Wednesday, August 22, 2012

Enjoying your own company

Loch Voil, in the valley where Dhanakosa is located
I was away for eight day at the end of July, beginning of August. I attended a retreat at the Dhanakosa Buddhist centre in Scotland. It was an amazing time for me as I was able to spend a lot of time in my own company. 

I know that, for a lot of people, the idea of spending time in your own company can actually be quite frightening. I know this because I used to really dislike being in my own company. I used to go through long periods of depression and for several years I suffered from an anxiety disorder. For anyone who has experienced depression or anxiety (Which is probably everyone reading this) the idea of spending time alone in your won head when either of these very strong emotions is running its course isn't just uncomfortable but potentially frightening and possibly even dangerous.

It took a lot of work and a lot of paying attention to what was going on for me to work through both of those things, but here I am! I've gone nearly two years without taking medication, loving who I am and being able to spend time with that person.

For me this retreat was a big step in that it meant I was going for my own growth and not to run away from anything. I am a firm believer in not running away from your problems. This is because you can't. The thing about your problems is that they belong to you and therefore, wherever you run, they will follow. But there can be exceptions to this rule. For example, if your problem is that you really want to go travelling but you can't seem to motivate yourself then running away is, in fact, solving a problem.

I want to talk about this problem of inaction because that's the sort of problem I help my clients solve. The problems that niggle and sit there but always seem easier to ignore than to deal with. First of all, ignoring something doesn't make it go away. In fact, ignoring something is usually a really good way to aggravate it to the point where you can't ignore it anymore.

Depression and anxiety are a good example of this. Depression begins in sadness and anxiety begins in fear. Both are natural emotions which must be expected in life. They are just things that happen and generally, they are there to tell us to pay attention. Sadness is asking us to pay attention to loss or a need not being met. Fear is telling us to prepare or plan for something.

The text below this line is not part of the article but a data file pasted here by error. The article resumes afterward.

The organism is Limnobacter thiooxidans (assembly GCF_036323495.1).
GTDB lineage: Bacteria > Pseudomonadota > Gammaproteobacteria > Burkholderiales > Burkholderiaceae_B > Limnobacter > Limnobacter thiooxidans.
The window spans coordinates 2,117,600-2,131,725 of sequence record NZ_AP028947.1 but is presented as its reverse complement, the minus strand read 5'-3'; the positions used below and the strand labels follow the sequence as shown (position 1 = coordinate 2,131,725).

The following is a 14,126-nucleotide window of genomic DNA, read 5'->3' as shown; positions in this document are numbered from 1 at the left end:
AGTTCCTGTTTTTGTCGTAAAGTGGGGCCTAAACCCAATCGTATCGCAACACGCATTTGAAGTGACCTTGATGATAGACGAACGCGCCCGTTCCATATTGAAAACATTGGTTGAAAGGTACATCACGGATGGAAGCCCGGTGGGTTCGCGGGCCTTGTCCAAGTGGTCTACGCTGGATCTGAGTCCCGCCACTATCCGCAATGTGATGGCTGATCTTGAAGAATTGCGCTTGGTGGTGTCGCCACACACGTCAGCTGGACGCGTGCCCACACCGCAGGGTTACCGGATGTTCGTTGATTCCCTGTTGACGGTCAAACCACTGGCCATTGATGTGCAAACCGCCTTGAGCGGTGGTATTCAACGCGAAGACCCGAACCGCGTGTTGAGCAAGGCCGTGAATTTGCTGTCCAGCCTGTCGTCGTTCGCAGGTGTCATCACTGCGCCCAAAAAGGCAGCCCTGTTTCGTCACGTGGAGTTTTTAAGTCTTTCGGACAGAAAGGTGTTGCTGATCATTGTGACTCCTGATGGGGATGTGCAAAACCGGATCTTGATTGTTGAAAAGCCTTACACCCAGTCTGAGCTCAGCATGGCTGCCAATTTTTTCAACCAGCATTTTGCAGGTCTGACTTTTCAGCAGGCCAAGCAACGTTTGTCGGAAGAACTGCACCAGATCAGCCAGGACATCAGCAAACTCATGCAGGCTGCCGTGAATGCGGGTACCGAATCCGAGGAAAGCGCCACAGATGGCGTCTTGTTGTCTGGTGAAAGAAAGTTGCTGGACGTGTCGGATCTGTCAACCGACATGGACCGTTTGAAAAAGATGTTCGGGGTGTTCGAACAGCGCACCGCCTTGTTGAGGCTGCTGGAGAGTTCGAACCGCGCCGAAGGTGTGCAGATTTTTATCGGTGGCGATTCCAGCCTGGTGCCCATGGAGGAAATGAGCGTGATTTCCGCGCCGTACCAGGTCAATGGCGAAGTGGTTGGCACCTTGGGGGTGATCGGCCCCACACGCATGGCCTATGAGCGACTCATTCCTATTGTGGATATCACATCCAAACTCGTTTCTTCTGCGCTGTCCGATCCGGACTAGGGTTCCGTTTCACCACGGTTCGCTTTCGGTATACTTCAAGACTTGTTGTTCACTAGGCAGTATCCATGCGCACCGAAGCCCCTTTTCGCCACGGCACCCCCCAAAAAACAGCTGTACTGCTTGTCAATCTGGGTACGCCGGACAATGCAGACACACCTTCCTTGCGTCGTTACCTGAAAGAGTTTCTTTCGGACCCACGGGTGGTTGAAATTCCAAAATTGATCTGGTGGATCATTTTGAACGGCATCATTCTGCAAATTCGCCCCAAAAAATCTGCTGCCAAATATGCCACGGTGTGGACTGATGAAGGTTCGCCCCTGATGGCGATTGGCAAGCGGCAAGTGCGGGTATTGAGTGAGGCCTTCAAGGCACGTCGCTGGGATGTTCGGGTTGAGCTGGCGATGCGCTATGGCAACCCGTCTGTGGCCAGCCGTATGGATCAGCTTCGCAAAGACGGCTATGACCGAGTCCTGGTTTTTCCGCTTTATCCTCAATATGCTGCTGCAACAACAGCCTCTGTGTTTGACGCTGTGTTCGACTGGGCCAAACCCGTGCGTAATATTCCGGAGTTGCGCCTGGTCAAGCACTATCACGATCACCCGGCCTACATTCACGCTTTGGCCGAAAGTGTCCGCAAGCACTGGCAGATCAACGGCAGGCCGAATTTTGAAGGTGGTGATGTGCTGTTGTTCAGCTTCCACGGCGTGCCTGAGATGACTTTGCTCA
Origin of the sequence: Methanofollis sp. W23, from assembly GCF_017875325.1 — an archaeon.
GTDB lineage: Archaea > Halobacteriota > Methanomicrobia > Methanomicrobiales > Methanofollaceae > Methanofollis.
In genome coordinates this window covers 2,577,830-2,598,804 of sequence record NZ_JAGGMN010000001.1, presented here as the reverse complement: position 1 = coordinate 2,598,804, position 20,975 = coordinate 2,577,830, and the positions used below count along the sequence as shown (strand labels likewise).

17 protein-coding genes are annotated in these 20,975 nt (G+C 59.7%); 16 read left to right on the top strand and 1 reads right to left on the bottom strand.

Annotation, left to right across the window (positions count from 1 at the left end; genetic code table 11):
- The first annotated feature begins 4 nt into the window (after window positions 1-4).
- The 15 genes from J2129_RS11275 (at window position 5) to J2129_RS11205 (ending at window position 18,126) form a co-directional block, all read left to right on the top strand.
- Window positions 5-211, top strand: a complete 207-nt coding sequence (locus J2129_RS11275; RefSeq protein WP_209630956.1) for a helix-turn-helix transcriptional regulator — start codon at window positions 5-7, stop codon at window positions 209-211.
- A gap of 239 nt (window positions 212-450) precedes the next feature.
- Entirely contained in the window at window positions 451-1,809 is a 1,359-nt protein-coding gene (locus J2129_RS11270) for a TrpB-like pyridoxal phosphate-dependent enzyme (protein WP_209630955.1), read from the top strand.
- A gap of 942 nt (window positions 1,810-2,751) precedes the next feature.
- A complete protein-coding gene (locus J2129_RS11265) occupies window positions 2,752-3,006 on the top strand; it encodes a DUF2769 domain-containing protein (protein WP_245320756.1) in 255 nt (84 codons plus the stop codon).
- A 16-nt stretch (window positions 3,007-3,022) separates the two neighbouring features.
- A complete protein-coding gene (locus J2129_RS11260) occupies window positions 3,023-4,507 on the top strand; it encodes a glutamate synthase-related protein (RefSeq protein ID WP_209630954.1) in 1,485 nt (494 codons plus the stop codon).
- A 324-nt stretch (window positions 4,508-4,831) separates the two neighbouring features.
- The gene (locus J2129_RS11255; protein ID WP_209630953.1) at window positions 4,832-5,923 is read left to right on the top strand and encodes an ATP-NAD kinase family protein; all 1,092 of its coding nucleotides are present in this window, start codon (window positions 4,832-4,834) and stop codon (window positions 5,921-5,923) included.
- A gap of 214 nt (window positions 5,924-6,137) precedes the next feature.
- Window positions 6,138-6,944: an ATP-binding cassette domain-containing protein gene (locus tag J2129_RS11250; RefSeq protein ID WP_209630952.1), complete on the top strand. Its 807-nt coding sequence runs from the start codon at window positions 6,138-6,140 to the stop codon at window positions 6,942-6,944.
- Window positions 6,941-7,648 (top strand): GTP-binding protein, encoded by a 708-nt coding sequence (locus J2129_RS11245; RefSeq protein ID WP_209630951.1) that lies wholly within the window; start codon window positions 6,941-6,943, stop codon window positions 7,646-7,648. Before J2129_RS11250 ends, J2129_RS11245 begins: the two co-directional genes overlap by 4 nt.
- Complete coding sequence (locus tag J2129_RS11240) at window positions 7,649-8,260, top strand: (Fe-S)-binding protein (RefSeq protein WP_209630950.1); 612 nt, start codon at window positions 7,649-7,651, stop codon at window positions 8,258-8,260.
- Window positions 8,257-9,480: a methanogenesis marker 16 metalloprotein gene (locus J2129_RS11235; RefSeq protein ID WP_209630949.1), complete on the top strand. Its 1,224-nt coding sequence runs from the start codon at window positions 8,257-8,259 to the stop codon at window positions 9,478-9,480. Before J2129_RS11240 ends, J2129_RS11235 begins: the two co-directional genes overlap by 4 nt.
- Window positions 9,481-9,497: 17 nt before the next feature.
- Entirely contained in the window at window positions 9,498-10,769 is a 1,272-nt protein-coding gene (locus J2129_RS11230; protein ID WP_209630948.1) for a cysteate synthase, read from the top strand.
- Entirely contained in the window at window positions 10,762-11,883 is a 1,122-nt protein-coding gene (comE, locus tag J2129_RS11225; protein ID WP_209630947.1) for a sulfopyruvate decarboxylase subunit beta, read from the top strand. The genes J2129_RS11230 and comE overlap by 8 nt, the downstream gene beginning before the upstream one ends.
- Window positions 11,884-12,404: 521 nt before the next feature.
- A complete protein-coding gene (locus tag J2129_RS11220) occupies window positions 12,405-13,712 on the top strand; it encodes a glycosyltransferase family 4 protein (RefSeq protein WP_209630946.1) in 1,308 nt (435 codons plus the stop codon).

Ignore them and they will become more urgent. They will grow in strength as they work to get you to pay attention to the issue at hand. The more you don't listen to them the louder they become and at their loudest they are no longer sadness and fear but depression and anxiety. Leave it even longer and they can become Clinical Depression and Panic Disorder or some other diagnosable mental illness.

Learning to enjoy your own company means learning to listen to these emotions as they arise. When we can pay attention to them from the start we can see what needs or wants are being neglected and rationally determine what is needed.

This retreat was great as it allowed me time and space to sit without distraction and reflect on the things which fulfill me. I was able to focus my energy, appreciate the amount of time in a day, and really analyse what I want to do in the coming months. It was also a chance for me to pay attention to some of my own little niggles which I've not given a chance to be heard.

Giving yourself time and space to be heard is important. No one else is going to do that for you though, so you need to give yourself the right setting and tools to go there. This isn't always easy, especially if you've not done it before or done it often. As a coach I believe in giving my clients the space they need to listen to their own dreams, hopes and wishes. Then, working together, make them a reality.
Want to help support Dhanakosa?
Buy an original FaunawolfCreations painting and 50% of the sale will be donated. 

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